There are a lot of recognizable names on that list, but in terms of raw fame, none of them are even in the same league with the one time Stefani Germanotta.  Parts assigned to a bunch of television chefs, or a talk show host, or even some well known movie star are basically interchangeable.  There are, after all, quite a few television chefs, and if Jeremy Irons doesn’t want to be the talking bar rag, there are plenty of other respectable British actors with great voices out there.  There is only one Lady Gaga.

That yawning fame gap means that you have to do something special for her.  Just having her show up as somebody’s girlfriend or rival won’t fly.  Even more importantly, it’s a fantastic opportunity.  Someone who draws that much attention from that many places opens up a nearly unlimited array of potential subjects and stories.  Zombie Simpsons wasted all that by having Lady Gaga not just play herself, but play herself as Lady Gaga the Megastar.

Identical Gagas

We’ll do what she did, and that’ll make people like us, right?
(Second image shamelessly yoinked from
here.)

Twenty seasons ago, The Simpsons took a similar opportunity with Michael Jackson – who was, relative to the time, probably even more famous than Gaga is now – and turned it into one of their most memorable episodes.  Crucially, they did it by stripping Michael Jackson of everything that made him Michael Jackson the Megastar: his looks, his fame, his fashion, his sex appeal, everything.  All they left him with was his talent and his voice, which, if you’re having him play a fictional cartoon character, are the only truly important parts.

Stark Raving Dad10

Creative, recognizable and funny will always be better than mindless repetition.

They understood that exaggerating the already exaggerated – and that kind of globe spanning fame is nothing if not the exaggeration of one person into something more than a person – was pointless.  Once someone has actually taken a chimpanzee with him on tour or gone out in public wearing a dress made of meat, there isn’t anything you can do to make the situation meaningfully stranger.  Trying to compete with things like that by making them even bigger or weirder isn’t the least bit creative, it’s just an animated imitation of something someone else is already doing.  If news broke tomorrow that Lady Gaga was touring in a pink and purple train with giant shoes on its drive wheels and a built in concert stage, you might be impressed, but you wouldn’t be the least bit surprised.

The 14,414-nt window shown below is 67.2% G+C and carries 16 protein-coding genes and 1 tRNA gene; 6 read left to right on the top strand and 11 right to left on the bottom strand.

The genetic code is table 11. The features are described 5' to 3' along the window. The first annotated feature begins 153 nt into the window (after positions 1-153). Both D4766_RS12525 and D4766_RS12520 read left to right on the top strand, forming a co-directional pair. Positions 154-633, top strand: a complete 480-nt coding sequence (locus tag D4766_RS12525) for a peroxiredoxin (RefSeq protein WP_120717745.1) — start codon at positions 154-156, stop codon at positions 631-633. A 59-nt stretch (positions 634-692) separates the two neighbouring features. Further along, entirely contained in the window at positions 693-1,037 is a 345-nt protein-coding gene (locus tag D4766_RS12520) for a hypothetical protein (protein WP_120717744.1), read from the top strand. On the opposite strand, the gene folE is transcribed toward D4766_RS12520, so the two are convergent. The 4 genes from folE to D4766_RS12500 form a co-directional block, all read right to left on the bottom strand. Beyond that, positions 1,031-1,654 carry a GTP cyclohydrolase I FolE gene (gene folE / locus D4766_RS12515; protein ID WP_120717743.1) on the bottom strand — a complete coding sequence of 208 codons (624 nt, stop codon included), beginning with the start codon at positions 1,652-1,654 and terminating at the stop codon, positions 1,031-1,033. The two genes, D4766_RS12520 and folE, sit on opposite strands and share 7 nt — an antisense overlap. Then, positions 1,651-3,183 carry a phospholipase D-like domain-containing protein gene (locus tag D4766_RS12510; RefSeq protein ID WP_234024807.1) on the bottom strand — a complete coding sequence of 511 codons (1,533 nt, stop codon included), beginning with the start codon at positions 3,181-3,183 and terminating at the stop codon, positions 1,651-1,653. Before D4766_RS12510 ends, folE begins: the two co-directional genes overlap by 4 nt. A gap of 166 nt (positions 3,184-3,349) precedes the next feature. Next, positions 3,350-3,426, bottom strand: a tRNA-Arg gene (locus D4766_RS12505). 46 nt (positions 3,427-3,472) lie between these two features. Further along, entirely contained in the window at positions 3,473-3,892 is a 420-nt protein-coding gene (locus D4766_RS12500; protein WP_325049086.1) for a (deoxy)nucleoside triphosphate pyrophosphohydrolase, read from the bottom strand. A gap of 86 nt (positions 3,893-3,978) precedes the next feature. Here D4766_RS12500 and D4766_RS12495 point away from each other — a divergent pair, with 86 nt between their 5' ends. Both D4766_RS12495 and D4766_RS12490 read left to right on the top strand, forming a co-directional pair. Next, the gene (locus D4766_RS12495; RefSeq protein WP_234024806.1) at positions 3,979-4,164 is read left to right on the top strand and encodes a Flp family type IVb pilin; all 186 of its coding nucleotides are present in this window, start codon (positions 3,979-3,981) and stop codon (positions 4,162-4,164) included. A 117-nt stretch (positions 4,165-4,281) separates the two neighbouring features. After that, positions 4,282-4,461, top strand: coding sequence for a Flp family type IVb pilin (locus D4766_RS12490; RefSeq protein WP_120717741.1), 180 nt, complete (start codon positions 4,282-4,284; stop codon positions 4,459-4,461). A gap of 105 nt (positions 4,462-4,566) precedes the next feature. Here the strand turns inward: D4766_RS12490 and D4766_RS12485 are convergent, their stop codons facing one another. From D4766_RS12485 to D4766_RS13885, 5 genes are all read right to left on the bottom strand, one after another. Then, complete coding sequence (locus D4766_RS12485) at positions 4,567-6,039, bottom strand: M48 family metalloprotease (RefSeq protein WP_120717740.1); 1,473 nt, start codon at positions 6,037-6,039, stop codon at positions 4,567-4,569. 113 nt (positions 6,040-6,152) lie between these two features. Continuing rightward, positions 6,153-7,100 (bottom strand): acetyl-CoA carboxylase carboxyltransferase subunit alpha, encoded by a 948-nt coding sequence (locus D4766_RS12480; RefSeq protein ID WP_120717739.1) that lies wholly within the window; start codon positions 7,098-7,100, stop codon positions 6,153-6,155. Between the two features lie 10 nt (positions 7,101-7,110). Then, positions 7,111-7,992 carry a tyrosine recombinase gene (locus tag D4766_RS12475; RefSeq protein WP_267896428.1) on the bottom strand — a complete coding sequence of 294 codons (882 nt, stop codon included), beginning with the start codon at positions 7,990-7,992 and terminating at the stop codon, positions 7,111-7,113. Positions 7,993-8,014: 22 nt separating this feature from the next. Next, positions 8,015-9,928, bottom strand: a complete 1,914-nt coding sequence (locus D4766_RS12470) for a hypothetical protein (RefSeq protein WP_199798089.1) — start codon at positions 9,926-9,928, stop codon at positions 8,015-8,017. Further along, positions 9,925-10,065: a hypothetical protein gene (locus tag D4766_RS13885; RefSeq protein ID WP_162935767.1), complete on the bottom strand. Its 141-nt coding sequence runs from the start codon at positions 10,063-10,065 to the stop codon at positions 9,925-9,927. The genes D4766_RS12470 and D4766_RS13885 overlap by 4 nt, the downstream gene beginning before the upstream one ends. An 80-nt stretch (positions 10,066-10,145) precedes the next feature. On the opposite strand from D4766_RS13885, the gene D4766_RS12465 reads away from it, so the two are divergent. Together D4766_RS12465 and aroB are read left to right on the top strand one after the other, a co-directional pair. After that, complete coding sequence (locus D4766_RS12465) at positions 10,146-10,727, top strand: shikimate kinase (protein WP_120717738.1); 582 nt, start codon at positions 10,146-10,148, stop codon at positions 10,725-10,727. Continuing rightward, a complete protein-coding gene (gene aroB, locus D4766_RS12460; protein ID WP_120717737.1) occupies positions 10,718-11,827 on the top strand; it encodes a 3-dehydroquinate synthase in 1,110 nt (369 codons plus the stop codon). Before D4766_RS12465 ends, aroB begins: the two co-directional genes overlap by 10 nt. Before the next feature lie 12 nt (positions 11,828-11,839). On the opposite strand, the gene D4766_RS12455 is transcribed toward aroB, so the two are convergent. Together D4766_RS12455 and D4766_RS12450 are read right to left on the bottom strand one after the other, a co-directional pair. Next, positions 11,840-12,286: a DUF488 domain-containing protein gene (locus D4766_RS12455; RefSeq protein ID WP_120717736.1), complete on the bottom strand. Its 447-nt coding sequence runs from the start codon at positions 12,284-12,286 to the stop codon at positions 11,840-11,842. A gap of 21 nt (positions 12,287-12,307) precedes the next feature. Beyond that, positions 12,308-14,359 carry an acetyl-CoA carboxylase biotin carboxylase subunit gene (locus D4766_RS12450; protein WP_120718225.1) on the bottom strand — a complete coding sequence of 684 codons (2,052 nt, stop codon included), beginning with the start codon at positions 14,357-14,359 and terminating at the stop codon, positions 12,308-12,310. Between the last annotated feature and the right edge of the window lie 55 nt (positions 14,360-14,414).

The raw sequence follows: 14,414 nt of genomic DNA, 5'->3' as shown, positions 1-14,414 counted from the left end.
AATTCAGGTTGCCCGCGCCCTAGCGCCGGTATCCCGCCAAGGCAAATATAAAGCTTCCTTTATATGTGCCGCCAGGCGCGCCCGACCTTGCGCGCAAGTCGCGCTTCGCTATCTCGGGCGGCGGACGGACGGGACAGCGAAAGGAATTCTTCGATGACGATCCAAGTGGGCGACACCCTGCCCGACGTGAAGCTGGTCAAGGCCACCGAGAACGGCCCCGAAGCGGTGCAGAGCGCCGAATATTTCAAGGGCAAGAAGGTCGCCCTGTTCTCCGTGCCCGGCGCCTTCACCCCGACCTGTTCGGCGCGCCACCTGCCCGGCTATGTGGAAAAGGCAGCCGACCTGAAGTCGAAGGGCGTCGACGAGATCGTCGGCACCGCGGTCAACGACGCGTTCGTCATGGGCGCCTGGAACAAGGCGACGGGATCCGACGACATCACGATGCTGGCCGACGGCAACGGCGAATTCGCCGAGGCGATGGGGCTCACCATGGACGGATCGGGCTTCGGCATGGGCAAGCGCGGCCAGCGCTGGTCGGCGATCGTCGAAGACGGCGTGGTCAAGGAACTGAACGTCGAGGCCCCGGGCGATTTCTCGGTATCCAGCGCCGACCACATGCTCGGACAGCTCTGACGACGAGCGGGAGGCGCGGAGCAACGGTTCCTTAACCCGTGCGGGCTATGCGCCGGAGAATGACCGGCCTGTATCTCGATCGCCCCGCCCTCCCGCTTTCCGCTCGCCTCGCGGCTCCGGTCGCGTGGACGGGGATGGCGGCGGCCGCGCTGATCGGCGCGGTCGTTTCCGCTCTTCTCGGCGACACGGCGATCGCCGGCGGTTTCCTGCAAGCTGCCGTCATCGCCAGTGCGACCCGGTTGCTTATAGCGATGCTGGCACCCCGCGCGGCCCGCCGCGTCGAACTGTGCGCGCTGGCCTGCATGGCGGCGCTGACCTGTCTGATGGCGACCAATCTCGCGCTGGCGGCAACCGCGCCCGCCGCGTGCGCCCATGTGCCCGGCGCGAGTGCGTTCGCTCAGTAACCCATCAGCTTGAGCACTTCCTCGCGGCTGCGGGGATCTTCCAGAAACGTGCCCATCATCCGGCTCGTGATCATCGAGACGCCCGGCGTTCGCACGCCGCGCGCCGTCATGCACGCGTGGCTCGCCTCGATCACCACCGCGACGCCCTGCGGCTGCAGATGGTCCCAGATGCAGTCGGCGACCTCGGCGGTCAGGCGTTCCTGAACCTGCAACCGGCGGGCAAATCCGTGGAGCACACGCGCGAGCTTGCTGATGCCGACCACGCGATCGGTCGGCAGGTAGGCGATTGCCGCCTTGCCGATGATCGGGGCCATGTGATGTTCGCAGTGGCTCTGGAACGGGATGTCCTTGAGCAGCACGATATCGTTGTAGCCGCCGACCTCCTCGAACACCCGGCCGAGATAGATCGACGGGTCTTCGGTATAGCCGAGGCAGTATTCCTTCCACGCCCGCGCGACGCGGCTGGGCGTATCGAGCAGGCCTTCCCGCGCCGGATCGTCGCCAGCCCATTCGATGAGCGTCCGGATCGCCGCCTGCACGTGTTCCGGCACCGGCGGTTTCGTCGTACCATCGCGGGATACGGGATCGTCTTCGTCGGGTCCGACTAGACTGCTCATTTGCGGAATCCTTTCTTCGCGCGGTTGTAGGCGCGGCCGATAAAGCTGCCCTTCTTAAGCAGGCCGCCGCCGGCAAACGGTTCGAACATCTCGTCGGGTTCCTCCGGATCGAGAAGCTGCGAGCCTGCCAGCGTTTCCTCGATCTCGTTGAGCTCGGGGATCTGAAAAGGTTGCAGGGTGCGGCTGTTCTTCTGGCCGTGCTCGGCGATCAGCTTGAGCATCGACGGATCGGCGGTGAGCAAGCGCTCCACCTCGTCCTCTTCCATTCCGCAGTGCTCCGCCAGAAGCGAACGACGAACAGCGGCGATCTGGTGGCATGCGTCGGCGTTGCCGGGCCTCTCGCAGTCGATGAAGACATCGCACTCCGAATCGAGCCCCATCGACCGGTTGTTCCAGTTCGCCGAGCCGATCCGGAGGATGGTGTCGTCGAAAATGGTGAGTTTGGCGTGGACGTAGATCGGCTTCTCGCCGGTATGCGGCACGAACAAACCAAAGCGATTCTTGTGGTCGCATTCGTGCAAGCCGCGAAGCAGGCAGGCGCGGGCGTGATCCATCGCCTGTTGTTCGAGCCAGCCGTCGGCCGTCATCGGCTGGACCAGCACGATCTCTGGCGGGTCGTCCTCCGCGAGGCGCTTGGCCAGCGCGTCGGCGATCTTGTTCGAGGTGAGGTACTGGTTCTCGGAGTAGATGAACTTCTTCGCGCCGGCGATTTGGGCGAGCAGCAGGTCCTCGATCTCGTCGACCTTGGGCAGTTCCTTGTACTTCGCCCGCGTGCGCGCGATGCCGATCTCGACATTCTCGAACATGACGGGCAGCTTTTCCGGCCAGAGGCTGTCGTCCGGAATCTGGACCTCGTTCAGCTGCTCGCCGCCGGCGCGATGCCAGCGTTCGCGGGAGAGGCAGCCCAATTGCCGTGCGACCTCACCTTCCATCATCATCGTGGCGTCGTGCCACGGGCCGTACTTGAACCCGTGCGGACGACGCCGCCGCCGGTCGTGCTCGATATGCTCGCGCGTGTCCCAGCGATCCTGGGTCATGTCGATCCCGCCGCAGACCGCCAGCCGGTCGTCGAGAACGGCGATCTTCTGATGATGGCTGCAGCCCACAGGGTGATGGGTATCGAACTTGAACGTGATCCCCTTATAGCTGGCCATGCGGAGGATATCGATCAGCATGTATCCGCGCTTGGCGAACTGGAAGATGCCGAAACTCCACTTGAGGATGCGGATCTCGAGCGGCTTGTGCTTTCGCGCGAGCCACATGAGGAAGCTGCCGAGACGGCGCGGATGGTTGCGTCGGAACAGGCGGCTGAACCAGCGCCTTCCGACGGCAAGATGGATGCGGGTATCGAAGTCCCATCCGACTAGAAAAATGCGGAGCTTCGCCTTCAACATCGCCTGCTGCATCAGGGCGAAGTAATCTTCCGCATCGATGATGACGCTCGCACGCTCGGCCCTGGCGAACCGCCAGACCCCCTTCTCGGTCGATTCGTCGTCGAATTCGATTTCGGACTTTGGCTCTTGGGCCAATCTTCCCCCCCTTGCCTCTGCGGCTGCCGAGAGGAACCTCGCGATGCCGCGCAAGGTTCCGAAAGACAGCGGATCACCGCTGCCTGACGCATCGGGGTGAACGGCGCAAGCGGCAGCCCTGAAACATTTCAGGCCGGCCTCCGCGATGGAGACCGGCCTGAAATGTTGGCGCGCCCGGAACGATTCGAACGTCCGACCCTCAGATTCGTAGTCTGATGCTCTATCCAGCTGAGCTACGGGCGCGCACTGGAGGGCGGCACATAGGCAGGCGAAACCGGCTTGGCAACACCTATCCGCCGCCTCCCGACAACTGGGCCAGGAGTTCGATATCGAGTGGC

By contrast, making Michael Jackson an ordinary person is a real feat.  Unexceptional and unremarkable are two things Michael Jackson never was.  From the time he became famous as a child right up until his death, Jackson was always larger than life.  But on The Simpsons (and really only on The Simpsons), he was just a guy, a bricklayer from New Jersey who liked it when people were nice to him.

That humanity is why the story in “Stark Raving Dad” has such heart to it and why the episode is unique among all the things Michael Jackson was famous for.  Bart and the rest of the town love Michael the Megastar.  For them, it’s about the album sales and the dance moves and the one white glove covered in rhinestones.  For Leon Kompowsky, however, those things are incidental to Michael Jackson, the talented boy who loves his sisters and writes songs for them.

The only time “Lisa Goes Gaga” even hinted at that kind of depth and creativity was when Lisa went off on Gaga for giving people false hope and unrealistic expectations.  All the positive attitude and self confidence in the world can’t change the fact that sometimes people fail, that sometimes life gives you lemons that cannot be turned into lemonade.  But the episode dropped that idea almost as soon as it considered it, and ended with Lisa doing things that the overwhelming majority of Lady Gaga’s Little Monsters will never get to do: meet her and sing with her and experience even a little bit of what it’s like to look upon the world from that tremendous height.  After all, there’s a parallel universe somewhere in which Germanotta stubbed her toe before an audition or didn’t meet the right people and today she’s wearing regular clothes and working at a temp agency for slightly more than minimum wage.

The Simpsons openly contemplated that idea by showing that what made Michael Jackson special would’ve still made him special even if he’d been a fat mental patient who dressed without flair and never sold a single record.  After all, his music could reach deep and bring people together even when it was played on an overturned waste basket.  Massive fame and all the glitzy trappings that come with it may be nice, but they are too impersonal to define a person or their talent.  Zombie Simpsons was too distracted by the shiny objects to notice that, so they mistook Lady Gaga’s fame and the pizzazz that comes with it as an end in itself rather than as a side effect of something more important.  Once that mistake was made, the episode never had a chance.